Both Naguib and Wadie insist that for the most part the role of the Sunday Schools is complementary to the role of the church in fortifying the creed, however.

But according to some critics among those who have attended the Sunday Schools, the church is also keen to fortify its control of the schools.

“I used to attend regularly, but I stopped because there is hardly any difference between what I hear in the Sunday School and what I hear at church. It is all the same,” argued Abanob, a high school student from Ain Shams.

According to Atta, there was a moment when the church did not like the idea of the Sunday schools and felt they could take control of the Coptic population away from the reins of the church. “This changed down the road,” he said.

Good relations between the church and Sunday Schools’ founder Girgis allowed for the fears of the clergy to be dispelled. A committee to run the schools was first set up in 1918 with a majority of non-clergy. A few decades down the road this changed to allow for more clergy than non-clergy. When Pope Shenouda III was made patriarch he allowed the first-ever non-clergy committee to run the Sunday Schools.

“He wished to benefit education. This was obvious given the fact that he himself was the bishop responsible for education and he had attended and taught at the Sunday Schools,” Shenouda said.

However, this was a short-lived experiment, as it upset clergy now in control of the Sunday Schools. Bassilious argues that the matter was not one of “control” but instead one of “securing a teaching programme committed to the precepts of the Coptic Orthodox creed.”

According to Abanob, “the sensitivity between the Coptic Church and the other churches is an obsession that has transpired among most of the clergy and even some of the servants of the Sunday Schools. And it is really annoying,” he added.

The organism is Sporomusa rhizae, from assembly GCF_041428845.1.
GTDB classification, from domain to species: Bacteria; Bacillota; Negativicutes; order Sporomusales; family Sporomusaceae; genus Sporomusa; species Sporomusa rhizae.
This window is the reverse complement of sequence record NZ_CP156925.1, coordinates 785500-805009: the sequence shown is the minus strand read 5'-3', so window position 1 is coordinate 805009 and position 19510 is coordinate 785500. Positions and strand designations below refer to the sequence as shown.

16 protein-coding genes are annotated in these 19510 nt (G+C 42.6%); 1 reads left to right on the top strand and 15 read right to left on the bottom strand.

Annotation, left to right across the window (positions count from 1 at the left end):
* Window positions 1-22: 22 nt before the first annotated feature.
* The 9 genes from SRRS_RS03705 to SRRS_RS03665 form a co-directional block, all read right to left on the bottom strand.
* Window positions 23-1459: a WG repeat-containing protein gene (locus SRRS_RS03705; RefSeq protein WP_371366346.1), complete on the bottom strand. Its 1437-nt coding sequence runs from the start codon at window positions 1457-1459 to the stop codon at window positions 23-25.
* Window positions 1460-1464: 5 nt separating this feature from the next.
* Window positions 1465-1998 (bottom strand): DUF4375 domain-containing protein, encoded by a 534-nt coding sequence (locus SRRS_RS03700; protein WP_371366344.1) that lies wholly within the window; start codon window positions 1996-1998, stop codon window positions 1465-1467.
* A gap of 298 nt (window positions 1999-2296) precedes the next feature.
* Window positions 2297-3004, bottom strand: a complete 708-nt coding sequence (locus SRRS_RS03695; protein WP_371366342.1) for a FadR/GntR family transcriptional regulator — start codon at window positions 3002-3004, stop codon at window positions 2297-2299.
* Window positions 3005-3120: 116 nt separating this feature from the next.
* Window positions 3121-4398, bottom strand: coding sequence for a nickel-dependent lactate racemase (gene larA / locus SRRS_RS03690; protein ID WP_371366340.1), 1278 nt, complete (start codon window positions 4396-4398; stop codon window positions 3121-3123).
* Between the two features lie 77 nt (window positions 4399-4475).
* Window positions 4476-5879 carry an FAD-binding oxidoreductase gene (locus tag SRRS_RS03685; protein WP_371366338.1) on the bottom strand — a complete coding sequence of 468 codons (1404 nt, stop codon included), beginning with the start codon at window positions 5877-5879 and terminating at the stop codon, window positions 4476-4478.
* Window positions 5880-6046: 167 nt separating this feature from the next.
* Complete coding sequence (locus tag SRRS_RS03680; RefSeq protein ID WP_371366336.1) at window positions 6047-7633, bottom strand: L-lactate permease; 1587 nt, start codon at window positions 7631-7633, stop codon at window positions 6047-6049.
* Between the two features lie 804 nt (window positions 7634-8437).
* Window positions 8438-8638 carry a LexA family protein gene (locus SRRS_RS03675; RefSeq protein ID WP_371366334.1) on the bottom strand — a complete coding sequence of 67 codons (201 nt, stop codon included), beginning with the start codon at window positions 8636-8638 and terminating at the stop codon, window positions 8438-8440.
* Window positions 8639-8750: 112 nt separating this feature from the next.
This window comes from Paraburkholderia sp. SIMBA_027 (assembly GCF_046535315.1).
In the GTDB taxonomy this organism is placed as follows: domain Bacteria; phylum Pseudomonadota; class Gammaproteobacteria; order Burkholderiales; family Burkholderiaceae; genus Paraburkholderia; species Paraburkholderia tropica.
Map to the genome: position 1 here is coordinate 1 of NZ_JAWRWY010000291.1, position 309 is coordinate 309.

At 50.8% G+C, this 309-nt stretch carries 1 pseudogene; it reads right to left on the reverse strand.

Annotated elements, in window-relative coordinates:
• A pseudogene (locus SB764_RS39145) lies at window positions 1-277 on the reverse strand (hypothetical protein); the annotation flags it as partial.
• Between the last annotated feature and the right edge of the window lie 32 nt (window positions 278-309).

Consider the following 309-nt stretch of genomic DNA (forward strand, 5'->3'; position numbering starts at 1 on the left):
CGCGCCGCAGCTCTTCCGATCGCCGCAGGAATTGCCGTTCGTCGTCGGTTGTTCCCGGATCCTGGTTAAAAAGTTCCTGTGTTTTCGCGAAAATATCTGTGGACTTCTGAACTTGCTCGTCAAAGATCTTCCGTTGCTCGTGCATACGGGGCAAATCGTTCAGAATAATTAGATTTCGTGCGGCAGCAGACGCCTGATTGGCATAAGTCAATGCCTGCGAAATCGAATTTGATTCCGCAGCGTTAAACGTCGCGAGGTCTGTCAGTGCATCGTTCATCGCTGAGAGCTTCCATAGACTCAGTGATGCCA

Abanob was born to a Coptic Orthodox father and a Catholic mother. He used to attend the Sunday Schools of the Catholic Church, but then his father insisted on moving him to an Orthodox school. For a millennial like Abanob, this feud between the churches was quite disturbing. “The extremists that attack Christians do not inspect the church they follow; they just go for a busy one,” he said.

Nabil Bekhit, a leading figure in the Evangelical Sunday Schools in Egypt, and Father Boulos of the Catholic Church both acknowledge such sensitivities, but they suggest that their churches first saw the introduction of the Sunday Schools. Each has a narrative to back his point of view.

Both men, along with Bishop Bassilious, also agree that there are no common activities among the Sunday Schools of the three Churches. “We work in parallel. We don’t fight or compete, but we also don’t meet,” Boulos agreed.

According to Ibrahim, the failure of these three leading churches in Egypt to start a process of dialogue is not just about the wish of each to stay away from the other for fear of change. It is, he said, more about an inherited fear of challenging the status quo that continues to haunt the Christian presence in Egypt, no matter that new churches are being built and the state’s discourse has improved.

Yet, as Boulos says, “we, the Christians of Egypt, will continue to celebrate our presence in this land and will continue to be here to celebrate Christmas on 25 December, as the Catholics of Lower Egypt do, or on 7 January as the Catholics of Upper Egypt do, to join the majority of the Coptic Orthodox and Evangelical Churches there. And we will continue to pray for peace on earth together.”

There is no clear census of the number of Christians in Egypt, with accounts varying between five and 12 million, making them one of the largest Christian communities in the Middle East.

*A version of this article appears in print in the 3 January, 2019 edition of Al-Ahram Weekly under the headline: 2018: A year in waiting